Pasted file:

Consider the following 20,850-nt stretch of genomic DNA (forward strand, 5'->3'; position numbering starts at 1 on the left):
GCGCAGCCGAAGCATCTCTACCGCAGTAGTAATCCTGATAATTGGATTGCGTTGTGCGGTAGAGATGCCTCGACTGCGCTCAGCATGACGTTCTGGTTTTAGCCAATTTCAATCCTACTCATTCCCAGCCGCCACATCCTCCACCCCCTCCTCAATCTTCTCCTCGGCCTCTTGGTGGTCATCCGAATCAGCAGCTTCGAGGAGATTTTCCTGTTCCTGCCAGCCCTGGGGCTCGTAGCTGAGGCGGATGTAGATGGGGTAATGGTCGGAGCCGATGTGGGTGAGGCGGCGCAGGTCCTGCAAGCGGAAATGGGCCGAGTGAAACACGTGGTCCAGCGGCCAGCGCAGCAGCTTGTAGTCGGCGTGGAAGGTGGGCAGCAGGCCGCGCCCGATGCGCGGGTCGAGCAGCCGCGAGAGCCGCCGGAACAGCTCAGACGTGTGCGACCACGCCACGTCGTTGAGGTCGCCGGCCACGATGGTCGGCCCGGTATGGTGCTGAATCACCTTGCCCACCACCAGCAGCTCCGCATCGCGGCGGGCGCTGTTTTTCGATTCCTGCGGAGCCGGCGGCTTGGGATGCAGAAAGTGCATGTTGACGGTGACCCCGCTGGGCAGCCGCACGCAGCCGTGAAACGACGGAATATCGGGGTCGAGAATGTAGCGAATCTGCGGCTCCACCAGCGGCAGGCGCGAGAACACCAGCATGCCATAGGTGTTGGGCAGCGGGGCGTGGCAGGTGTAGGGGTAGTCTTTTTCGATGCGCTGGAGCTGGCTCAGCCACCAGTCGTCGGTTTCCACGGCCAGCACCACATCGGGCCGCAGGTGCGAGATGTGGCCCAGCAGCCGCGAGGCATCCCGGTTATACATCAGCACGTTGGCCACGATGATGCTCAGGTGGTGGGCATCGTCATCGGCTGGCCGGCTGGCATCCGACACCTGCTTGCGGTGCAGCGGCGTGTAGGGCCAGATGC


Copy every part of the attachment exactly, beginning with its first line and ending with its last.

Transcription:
Consider the following 20,850-nt stretch of genomic DNA (forward strand, 5'->3'; position numbering starts at 1 on the left):
GCGCAGCCGAAGCATCTCTACCGCAGTAGTAATCCTGATAATTGGATTGCGTTGTGCGGTAGAGATGCCTCGACTGCGCTCAGCATGACGTTCTGGTTTTAGCCAATTTCAATCCTACTCATTCCCAGCCGCCACATCCTCCACCCCCTCCTCAATCTTCTCCTCGGCCTCTTGGTGGTCATCCGAATCAGCAGCTTCGAGGAGATTTTCCTGTTCCTGCCAGCCCTGGGGCTCGTAGCTGAGGCGGATGTAGATGGGGTAATGGTCGGAGCCGATGTGGGTGAGGCGGCGCAGGTCCTGCAAGCGGAAATGGGCCGAGTGAAACACGTGGTCCAGCGGCCAGCGCAGCAGCTTGTAGTCGGCGTGGAAGGTGGGCAGCAGGCCGCGCCCGATGCGCGGGTCGAGCAGCCGCGAGAGCCGCCGGAACAGCTCAGACGTGTGCGACCACGCCACGTCGTTGAGGTCGCCGGCCACGATGGTCGGCCCGGTATGGTGCTGAATCACCTTGCCCACCACCAGCAGCTCCGCATCGCGGCGGGCGCTGTTTTTCGATTCCTGCGGAGCCGGCGGCTTGGGATGCAGAAAGTGCATGTTGACGGTGACCCCGCTGGGCAGCCGCACGCAGCCGTGAAACGACGGAATATCGGGGTCGAGAATGTAGCGAATCTGCGGCTCCACCAGCGGCAGGCGCGAGAACACCAGCATGCCATAGGTGTTGGGCAGCGGGGCGTGGCAGGTGTAGGGGTAGTCTTTTTCGATGCGCTGGAGCTGGCTCAGCCACCAGTCGTCGGTTTCCACGGCCAGCACCACATCGGGCCGCAGGTGCGAGATGTGGCCCAGCAGCCGCGAGGCATCCCGGTTATACATCAGCACGTTGGCCACGATGATGCTCAGGTGGTGGGCATCGTCATCGGCTGGCCGGCTGGCATCCGACACCTGCTTGCGGTGCAGCGGCGTGTAGGGCCAGATGC